We went to Versailles this weekend. We walked across the Jardin des Plantes to Gare D’Austerlitz and grabbed the “fast train” (as the kids say)–the RER C. It was a fun 45 minute ride all the way to the end of the line. The kids like these trains because they have two tiers of seats and sitting up on the top level seems like a treat. It’s a short, 10 minute walk from the train station. About halfway there you turn a corner and you can see the entrance–it’s one of those sights that you can’t help being impressed by even if you’ve seen pictures. The scale is so grand and the presentation so dramatic, I think everyone picked up their pace at least a little.
And then you see the dozens of tour busses and the hundreds of people standing in line. And you realize you should have bought tickets online in advance. Oh no. A 90+ minute wait for tickets with two kids? Oh no. But look…there is no line at all for tickets to the park (8 euro for adults, kids are free). And we had actually hurried to catch the train that would get us there in time to see the fountains in all their splendor (11 am). So we bought tickets for the gardens and decide we’d see how we felt after an hour or so in the park. Given that we live in Paris it would be easy to come back.
After about 2 hours in the gardens and not even halfway through, it was pretty clear that constitutes a full day (at least if you have 2 kids with you). It was really amazing–the kids were impressed, especially with the view out to the grand canal. We wandered past the Orangerie (inaccessible but beautiful to look at) and through the Bosquet de la Reine, we saw the fountain of Bacchus (and for some reason thought of Rob) and the Bassin de Cérès (goddess of cereal 🙂 ) and more statues than you can imagine. We really loved the Collonade with it’s sculpture depicting the myth of Persephone.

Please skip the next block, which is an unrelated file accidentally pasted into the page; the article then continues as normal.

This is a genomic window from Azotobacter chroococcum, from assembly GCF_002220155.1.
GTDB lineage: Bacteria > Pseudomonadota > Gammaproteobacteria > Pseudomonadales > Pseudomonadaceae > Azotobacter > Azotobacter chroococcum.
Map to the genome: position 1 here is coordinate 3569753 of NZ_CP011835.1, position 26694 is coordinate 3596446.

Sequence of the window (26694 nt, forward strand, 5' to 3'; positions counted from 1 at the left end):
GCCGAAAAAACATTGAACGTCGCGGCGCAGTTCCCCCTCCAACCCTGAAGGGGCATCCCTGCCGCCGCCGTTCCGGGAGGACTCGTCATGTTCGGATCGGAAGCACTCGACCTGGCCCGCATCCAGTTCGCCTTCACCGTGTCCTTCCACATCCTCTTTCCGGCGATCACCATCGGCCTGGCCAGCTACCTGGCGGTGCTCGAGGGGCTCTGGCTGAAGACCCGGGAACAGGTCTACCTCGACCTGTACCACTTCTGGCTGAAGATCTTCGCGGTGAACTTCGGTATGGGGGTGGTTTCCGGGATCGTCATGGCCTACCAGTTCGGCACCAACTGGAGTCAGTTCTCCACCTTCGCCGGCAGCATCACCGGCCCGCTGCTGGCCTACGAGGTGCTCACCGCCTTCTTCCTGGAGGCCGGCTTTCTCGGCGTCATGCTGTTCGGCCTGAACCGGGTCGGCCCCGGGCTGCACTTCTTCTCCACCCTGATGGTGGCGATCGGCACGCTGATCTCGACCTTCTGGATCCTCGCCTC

But the Grand Canal was the highlight for the kids. We picked up some sandwiches and pizza slices (and chocolate croissant) and rented a rowboat. Did you know you can rent a boat and go out on the Grand Canal? It costs (13 euros per hour) but how are you really going to say “no”? And the viewes of the Chateau and the Parc from the middle of the canal are fantastic. It was a nice rest for everyone (except me, who did most of the rowing) and we were very refreshed for the walk back to the train station, with no regrets at not having gone inside. By this time the fountains had long been off (not to turn on again until 3:30, I think) and the garden is still enjoyable without the fountains. But definitely time your visit so you get to see the fountains on.
We’ll be going back to see the chateau (probably during the winter) and I expect to be strong-armed into another rowing trip. Things could be worse. This is a big realization–we live here now and can go back “anytime.” We don’t have unlimited time, of course, and sooner or later we’ll be short on time. But right now we’re feeling no pressure to rush about and see everything at once. It really is a big difference and a great pleasure.